This could change. A university's power is, or at least can be, exercised through so much more than the words spoken on its grounds and the texts that it publishes: it encompasses more than just the institution's success in trading ideas. A university can also create change through its core activities of research and learning and their interweaving with the “material activity and material intercourse of men” outside its walls.

Imagine, for instance, a Singapore-based, Yale-branded centre established to consider practically how to bridge the divide between universalist international law and countries' historical practices and traditions - not couched as a confrontation between “universal human rights” and regimes “intent on infringing” these rights in the Human Rights Watch vein, but couched in words that leave open the possibility of positive action. Imagine that this centre uses its research to incorporate the knowledge of, for instance, gay Singaporeans under threat of prosecution, but also those politicians more sympathetic to their cause. And imagine that through its research a coalition of different groups is brought together who might not otherwise have worked in collaboration. What is said in the centre's publications, what is discussed in its meetings and what its mission statement suggests may not be nearly as important as the partnerships and activities it promotes. 

Many would balk at the compromising words needed to get this venture off the ground, and many would read in them the end of the Yale brand. But this is the work of effective diplomacy, the science of placing the achievement of goals above ineffectual bluster, and a science that has always had to operate at a level deeper than words alone. Turning the positive actions of our imagined centre back into Yale's identity - mitigating the damaging force of our compromising words and demonstrating the worth of the actions they enable - would be difficult, but it would be worth it. Imagine how it could be done: at first, by using the example of similar centres run outside universities that have been particularly successful; later, by collecting the testimony of Singaporeans outside the walls of Yale-NUS - activists, academics, even politicians - who have noticed real change. It would be a difficult sell, but it might well be worth it: Yale could emerge stronger, the brand of conservative Singaporean politics weaker.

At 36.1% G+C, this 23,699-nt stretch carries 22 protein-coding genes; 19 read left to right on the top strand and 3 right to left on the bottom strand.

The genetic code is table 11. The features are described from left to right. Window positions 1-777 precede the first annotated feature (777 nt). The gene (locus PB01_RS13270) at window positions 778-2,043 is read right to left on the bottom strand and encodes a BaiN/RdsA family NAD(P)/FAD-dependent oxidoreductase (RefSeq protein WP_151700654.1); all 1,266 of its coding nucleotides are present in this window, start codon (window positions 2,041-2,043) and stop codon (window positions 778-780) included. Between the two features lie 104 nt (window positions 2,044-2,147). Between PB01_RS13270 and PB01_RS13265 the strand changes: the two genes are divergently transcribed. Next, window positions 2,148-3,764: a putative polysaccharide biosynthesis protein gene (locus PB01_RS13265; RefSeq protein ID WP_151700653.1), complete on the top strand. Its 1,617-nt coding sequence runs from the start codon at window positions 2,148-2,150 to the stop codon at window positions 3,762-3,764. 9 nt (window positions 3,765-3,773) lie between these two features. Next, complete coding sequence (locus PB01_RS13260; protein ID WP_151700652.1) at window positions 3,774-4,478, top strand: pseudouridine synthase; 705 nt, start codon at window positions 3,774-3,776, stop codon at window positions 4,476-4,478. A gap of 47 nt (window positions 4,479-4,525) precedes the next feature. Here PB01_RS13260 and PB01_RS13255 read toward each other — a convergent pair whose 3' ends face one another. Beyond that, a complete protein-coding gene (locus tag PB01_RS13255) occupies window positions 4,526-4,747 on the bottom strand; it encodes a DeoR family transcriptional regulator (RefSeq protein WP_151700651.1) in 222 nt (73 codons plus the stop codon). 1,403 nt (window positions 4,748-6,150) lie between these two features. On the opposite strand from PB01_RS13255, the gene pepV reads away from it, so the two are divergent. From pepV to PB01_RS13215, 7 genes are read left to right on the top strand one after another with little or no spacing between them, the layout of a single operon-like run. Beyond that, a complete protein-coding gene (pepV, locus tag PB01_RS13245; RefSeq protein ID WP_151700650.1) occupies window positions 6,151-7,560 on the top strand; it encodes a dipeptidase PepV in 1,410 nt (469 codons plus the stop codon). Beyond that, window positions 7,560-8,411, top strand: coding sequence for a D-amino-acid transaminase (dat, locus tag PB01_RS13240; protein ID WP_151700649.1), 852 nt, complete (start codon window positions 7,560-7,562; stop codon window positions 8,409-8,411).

Yale's lunge towards Singapore happened, it seems, without a full attempt to address how it might entangle itself in Singapore's affairs while retaining the respectability of its identity and advancing its espoused aims. Addressing this would, of course, have required a deft piece of diplomacy. It would have required a sophisticated communications exercise, the building of alliances, the crafting of speeches, the making of distinctions and the refinement of values. Words would have been central to its success - though not words alone. But of course these are precisely the skills in which academics are trained.

Partly, perhaps principally, responsible for a split between administrative and academic staff throughout higher education is a dominant order of worth that exalts the power of words, of discourse, above all else. While this model persists, universities will continue to be pulled in two directions. They will remain divided into those who must value words if they value their career and those whose job it is to sell these words to students: those whose minds are fixed on publication and those responsible for herding students through the lecture theatre's doors. Unless students also value words above all else - which they seem increasingly unlikely to do - academics will fail to produce what they must to render the university financially sustainable. But if the academy's order of worth were more closely aligned with what students and society at large value, the two groups' aims might meet. The commercial advantage that Yale's administration has sought might be achieved more easily if the outputs of academic research were broader.